James Risen in The Intercept:
My case was part of a broader crackdown on reporters and whistleblowers that had begun during the presidency of George W. Bush and continued far more aggressively under the Obama administration, which had already prosecuted more leak cases than all previous administrations combined. Obama officials seemed determined to use criminal leak investigations to limit reporting on national security. But the crackdown on leaks only applied to low-level dissenters; top officials caught up in leak investigations, like former CIA Director David Petraeus, were still treated with kid gloves.
But even as I was losing in the courts, I was gaining ground in the court of public opinion. My decision to go to the Supreme Court had captured the attention of the nation’s political and media classes. Instead of ignoring the case, as they had for years, the national media now framed it as a major constitutional battle over press freedom.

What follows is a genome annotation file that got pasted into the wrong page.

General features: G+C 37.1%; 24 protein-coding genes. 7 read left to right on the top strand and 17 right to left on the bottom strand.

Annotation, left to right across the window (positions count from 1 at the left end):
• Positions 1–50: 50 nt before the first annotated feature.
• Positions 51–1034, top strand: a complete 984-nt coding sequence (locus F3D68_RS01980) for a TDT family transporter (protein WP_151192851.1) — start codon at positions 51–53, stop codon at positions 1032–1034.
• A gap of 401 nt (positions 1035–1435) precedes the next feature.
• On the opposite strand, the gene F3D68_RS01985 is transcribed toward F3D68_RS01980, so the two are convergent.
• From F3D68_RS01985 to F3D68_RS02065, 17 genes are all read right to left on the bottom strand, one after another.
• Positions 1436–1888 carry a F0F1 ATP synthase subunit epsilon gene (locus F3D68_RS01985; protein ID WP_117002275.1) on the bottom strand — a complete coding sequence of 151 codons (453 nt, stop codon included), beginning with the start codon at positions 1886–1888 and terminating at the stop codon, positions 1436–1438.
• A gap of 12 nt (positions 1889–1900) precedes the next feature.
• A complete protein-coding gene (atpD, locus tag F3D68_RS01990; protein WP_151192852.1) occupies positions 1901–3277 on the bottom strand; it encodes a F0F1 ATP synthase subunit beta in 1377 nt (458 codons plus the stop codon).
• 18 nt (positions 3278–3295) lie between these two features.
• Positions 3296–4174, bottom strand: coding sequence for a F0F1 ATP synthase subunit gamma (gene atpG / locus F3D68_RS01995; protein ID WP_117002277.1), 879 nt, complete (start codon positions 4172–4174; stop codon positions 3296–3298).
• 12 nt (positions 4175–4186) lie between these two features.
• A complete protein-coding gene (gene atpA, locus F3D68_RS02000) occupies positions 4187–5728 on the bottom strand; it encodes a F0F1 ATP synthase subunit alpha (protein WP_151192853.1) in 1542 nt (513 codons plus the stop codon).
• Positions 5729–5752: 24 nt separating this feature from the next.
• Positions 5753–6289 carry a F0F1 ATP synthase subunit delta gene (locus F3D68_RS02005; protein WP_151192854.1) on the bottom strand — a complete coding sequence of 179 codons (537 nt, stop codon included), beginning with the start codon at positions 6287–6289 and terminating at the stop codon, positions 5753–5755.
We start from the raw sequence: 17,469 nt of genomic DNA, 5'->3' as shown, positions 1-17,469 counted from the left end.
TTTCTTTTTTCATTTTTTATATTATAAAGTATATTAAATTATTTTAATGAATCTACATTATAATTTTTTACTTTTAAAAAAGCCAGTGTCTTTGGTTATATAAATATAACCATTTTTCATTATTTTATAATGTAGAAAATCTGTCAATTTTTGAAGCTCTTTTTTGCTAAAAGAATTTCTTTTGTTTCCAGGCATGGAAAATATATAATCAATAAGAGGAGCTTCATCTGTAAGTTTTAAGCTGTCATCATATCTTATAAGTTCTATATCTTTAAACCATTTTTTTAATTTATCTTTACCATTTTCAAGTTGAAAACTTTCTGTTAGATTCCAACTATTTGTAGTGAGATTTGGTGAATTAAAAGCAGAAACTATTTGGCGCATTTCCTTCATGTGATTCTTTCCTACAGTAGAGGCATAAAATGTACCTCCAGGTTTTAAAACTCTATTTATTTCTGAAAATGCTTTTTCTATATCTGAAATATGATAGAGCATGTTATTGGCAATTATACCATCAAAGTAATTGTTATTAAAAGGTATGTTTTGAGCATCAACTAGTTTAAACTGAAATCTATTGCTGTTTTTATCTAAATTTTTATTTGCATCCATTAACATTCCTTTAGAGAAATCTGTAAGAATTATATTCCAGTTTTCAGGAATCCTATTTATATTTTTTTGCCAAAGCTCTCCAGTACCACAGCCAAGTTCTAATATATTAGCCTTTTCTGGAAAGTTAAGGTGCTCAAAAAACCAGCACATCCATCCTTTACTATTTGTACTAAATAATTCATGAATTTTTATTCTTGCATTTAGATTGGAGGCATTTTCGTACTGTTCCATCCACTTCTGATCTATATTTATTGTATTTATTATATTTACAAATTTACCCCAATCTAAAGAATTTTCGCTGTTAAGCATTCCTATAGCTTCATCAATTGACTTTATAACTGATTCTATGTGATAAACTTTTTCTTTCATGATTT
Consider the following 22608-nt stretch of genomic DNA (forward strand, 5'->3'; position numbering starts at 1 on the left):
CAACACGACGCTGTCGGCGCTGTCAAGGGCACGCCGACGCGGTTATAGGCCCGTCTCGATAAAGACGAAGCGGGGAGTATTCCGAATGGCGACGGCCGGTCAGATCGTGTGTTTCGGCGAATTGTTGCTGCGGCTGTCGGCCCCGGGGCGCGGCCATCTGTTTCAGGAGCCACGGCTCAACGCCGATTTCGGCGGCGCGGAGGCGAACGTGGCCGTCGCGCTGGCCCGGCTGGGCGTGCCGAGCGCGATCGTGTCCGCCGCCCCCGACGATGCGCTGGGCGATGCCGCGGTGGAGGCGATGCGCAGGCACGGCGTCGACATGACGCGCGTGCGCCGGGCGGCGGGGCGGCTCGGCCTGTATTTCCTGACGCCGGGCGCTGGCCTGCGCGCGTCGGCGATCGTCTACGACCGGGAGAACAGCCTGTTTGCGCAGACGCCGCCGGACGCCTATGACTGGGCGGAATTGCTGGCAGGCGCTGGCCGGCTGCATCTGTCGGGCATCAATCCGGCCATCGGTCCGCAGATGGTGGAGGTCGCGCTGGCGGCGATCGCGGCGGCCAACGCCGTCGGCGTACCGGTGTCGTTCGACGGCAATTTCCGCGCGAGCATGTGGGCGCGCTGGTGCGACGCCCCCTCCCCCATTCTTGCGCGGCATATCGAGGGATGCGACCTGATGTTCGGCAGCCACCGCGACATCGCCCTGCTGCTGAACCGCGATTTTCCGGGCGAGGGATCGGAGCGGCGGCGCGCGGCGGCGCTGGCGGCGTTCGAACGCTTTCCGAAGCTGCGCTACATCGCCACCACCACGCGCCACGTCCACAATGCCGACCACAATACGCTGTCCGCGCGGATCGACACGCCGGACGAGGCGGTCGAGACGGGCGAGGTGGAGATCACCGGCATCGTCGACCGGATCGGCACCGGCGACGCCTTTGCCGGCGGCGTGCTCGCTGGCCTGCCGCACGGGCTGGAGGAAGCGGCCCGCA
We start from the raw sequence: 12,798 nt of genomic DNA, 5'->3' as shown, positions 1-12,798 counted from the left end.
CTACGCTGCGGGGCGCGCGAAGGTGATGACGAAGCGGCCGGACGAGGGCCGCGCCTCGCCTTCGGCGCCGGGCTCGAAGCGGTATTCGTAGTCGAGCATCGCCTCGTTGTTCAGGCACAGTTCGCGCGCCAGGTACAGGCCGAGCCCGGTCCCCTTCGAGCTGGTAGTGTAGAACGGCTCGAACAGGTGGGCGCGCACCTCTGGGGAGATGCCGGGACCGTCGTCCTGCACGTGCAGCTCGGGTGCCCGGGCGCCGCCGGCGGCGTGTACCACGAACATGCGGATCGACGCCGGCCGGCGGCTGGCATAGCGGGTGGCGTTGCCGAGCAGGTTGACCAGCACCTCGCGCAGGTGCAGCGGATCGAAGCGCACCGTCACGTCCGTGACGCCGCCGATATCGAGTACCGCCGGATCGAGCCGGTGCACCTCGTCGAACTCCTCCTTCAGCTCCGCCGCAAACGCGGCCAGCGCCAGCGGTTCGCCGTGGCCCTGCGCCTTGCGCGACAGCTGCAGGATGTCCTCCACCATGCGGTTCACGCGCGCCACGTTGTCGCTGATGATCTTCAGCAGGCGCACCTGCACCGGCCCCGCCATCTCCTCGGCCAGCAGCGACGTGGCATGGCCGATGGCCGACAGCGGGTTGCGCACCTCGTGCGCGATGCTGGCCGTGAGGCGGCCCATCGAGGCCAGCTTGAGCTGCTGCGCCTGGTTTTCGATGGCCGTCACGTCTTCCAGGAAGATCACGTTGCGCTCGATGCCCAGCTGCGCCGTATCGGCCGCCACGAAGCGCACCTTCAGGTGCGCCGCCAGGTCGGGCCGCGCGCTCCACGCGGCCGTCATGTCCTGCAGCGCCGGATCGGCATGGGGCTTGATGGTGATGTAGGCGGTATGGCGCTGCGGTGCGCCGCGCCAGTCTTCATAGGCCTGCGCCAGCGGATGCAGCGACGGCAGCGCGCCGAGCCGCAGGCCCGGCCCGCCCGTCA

I was worried, but I felt certain that the hearing would somehow complete the long, strange arc I had been living as a national security investigative reporter for the past 20 years. As I took the stand, I thought about how I had ended up here, how much press freedom had been lost, and how drastically the job of national security reporting had changed in the post-9/11 era.